Biographical Database of NAWSA Suffragists, 1890-1920
Biography of Elizabeth Sims Brownlow, 1884-1966
By L. Karen Darner, Arlington League of Women Voters and Arlington Branch of the American Association of University Women
It may seem a bit unusual, but the importance of Elizabeth Sims Brownlow in the events that led to the passage of the 19th Amendment, Woman's Suffrage, should never be considered minimal. She truly may have changed history. If you were to search for her in Wikipedia, it will reference her husband, Louis Brownlow, or her father, Representative Thetus Sims of Tennessee. She is nonexistent, unless you request an entry to be made. That is an injustice to this particular suffragist, Elizabeth Sims Brownlow, of Washington, DC.
She was born December 1, 1884, and died eighty two years later, approximately four years after her husband, Louis Brownlow, a political writer and long-time presidential advisor on administrative management. Surprisingly, the two, who married in 1909, were both involved in the suffrage quest, but definitely on opposite sides of the issue.
Elizabeth Sims Brownlow was the third president of the DC Equal Franchise League, one of a number of branches throughout the United States that was formed to organize and pass national legislation to give women the right to vote. In 1908 when the first league was formed in New York City, primarily wealthy women were members, and they became politically active on behalf of women's suffrage in what was considered to be a "more comfortable milieu." A founder of the New York group, Katherine Duer Mackay, had envisioned a membership that included working-class women as well as upper-class women, who would work together for women's suffrage in one organization, beginning with New York. The League also invited anti-suffragists to meet with them for the purposes of debate during scheduled meetings and rallies. The DC branch was quite similar, and Mrs. Brownlow was their leader.
Various accounts document Elizabeth Brownlow's suffrage activism. In January 1917 she and her husband were listed as patrons of a suffrage meeting at which Ida Husted Harper spoke. After the United States' entrance into World War I, Mrs. Brownlow led the League's founding of a Red Cross branch at its DC headquarters. She also helped to organize a series of suffrage teas sponsored by the Equal Franchise League in early 1918.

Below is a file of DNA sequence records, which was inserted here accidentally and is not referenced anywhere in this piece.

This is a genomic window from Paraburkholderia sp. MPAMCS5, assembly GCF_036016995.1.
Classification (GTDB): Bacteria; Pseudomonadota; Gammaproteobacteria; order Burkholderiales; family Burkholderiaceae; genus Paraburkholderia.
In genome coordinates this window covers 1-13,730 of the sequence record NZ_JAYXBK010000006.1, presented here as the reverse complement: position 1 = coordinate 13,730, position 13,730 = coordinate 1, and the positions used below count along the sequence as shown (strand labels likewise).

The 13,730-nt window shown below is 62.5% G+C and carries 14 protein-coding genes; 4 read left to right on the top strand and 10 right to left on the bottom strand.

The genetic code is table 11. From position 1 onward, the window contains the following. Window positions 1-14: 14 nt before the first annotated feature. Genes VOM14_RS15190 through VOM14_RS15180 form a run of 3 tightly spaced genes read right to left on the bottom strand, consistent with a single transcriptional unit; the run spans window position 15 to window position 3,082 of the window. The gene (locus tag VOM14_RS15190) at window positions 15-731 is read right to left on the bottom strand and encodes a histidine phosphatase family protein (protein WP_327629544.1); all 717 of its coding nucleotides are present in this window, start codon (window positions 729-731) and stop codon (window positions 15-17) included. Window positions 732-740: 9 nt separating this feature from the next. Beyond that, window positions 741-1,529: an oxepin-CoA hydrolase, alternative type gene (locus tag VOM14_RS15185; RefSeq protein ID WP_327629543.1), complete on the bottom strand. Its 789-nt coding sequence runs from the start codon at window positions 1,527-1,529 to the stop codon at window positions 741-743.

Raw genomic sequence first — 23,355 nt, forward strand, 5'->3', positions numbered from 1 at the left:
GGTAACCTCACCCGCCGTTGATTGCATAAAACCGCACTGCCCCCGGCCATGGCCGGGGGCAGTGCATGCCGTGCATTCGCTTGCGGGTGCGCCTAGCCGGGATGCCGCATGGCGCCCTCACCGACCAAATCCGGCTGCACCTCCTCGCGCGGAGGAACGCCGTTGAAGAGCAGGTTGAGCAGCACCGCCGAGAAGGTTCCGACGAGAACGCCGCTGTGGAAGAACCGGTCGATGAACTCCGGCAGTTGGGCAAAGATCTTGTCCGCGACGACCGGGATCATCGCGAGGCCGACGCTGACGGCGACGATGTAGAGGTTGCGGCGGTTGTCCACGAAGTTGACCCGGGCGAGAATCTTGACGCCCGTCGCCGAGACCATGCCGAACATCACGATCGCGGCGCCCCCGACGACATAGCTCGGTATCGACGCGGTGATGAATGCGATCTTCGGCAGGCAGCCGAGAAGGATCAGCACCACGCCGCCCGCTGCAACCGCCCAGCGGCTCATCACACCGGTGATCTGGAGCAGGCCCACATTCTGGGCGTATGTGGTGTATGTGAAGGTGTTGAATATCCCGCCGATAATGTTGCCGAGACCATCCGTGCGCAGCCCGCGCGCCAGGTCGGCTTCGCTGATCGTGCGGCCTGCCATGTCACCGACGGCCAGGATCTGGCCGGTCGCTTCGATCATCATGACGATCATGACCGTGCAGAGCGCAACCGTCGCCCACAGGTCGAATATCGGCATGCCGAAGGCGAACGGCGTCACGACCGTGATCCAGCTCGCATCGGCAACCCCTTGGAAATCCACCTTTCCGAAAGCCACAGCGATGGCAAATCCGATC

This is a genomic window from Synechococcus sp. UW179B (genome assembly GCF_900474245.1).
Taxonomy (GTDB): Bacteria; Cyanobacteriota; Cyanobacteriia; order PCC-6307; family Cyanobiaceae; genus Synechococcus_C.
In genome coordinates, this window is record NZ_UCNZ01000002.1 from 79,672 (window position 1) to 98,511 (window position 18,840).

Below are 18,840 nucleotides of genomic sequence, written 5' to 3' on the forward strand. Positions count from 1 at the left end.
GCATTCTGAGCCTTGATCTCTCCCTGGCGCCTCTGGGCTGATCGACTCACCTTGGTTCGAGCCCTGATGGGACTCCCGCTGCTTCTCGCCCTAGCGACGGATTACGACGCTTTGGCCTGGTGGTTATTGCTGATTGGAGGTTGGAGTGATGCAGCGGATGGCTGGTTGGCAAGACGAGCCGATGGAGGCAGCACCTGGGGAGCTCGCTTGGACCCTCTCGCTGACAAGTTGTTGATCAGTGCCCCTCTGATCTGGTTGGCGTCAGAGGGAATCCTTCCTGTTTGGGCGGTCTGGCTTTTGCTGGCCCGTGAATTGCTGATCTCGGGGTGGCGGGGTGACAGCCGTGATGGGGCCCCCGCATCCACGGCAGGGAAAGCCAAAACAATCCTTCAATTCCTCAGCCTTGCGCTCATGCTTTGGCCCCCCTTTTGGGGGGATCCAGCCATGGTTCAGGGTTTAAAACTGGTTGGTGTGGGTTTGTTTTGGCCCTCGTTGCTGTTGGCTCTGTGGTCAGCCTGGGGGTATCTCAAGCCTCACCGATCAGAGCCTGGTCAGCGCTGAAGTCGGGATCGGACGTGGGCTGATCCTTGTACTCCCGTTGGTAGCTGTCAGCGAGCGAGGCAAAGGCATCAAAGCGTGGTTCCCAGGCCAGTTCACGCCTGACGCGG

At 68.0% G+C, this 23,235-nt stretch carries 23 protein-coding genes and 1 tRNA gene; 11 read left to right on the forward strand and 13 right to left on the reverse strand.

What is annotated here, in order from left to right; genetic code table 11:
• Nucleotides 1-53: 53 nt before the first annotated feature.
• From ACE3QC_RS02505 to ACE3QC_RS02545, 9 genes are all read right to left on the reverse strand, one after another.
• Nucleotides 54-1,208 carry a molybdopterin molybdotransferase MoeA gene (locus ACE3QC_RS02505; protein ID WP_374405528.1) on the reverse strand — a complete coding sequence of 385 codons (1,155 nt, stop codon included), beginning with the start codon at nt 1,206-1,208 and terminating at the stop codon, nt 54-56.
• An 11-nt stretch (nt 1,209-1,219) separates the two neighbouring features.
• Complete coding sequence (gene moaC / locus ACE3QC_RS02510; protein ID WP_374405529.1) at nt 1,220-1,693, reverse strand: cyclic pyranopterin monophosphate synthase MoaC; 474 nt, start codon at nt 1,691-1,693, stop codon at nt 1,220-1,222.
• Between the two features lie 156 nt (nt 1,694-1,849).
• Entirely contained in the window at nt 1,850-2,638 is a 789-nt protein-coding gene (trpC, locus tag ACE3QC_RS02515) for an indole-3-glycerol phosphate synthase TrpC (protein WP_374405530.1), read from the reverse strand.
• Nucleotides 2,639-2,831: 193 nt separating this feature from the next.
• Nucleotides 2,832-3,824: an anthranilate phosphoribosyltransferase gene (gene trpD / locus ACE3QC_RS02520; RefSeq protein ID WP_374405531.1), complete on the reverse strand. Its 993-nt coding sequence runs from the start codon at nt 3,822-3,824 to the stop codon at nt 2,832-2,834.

The decade of the 1910s saw increased public demonstrations for woman suffrage that culminated in picketing of the White House. Between 1917 and 1919 almost 200 of the White House protestors, organized by the National Woman's Party, were arrested, principally charged with obstruction of traffic. As DC Commissioner, Louis Brownlow, though supportive of the concept of woman suffrage, was the person who ordered the arrests.
Elizabeth's father, Thetus Sims, was a member of Congress, representing a district in Tennessee. In 1915 Thetus Sims voted "NO" on the constitutional amendment that would have given women the right to vote. In 1918, when the vote was taken once again, Thetus Sims surprisingly cast an "AYE" vote, joining the majority. What had changed his mind? Not "What", but "Who" – Elizabeth Sims Brownlow, his daughter.
Continuing the legacy of Congressman Sims, it is noted the day the Nineteenth Amendment passed in the Senate, it had to be discharged to the states for ratification. On his way to the Capitol, he fell and broke his collarbone, and instead of seeking medical assistance, he continued to his seat where he cast the deciding vote for discharge, 174-136, with 17 voting "present." His daughter's persuasive powers gave the nation a chance to ratify a woman's right to vote. In fact, her father referred to her as "his iron jawed angel daughter" and he voted for women.
Elizabeth Brownlow and her husband endured this "bump in the road" of their marriage. Louis was subsequently named city manager of Petersburg, Virginia and they moved there together in 1920. By 1930 the couple, who had no children, had moved to Fair Lawn, NJ, where Louis was recorded as a real estate advisor. In 1940 the couple lived in Chicago where Louis worked as a Public Administrator. No death record has been found for Elizabeth Brownlow.
The account of the vote by Congressman Thetus Sims in 1918 was posted in Tennessee history on September 19, 2019 by Tom Humphrey, former News Sentinel Nashville bureau chief.
Elizabeth Sims Brownlow's civic activism on behalf of woman suffrage was noted in the 1917 Woman Citizen. Although she was not mentioned specifically, the History of Woman Suffrage 1900-1920, published in 1922, details the activities and events critical to the passage of the Nineteenth Amendment.
Wikipedia provided supporting information concerning the founding of the Equal Franchise League and activity on behalf of women's suffrage.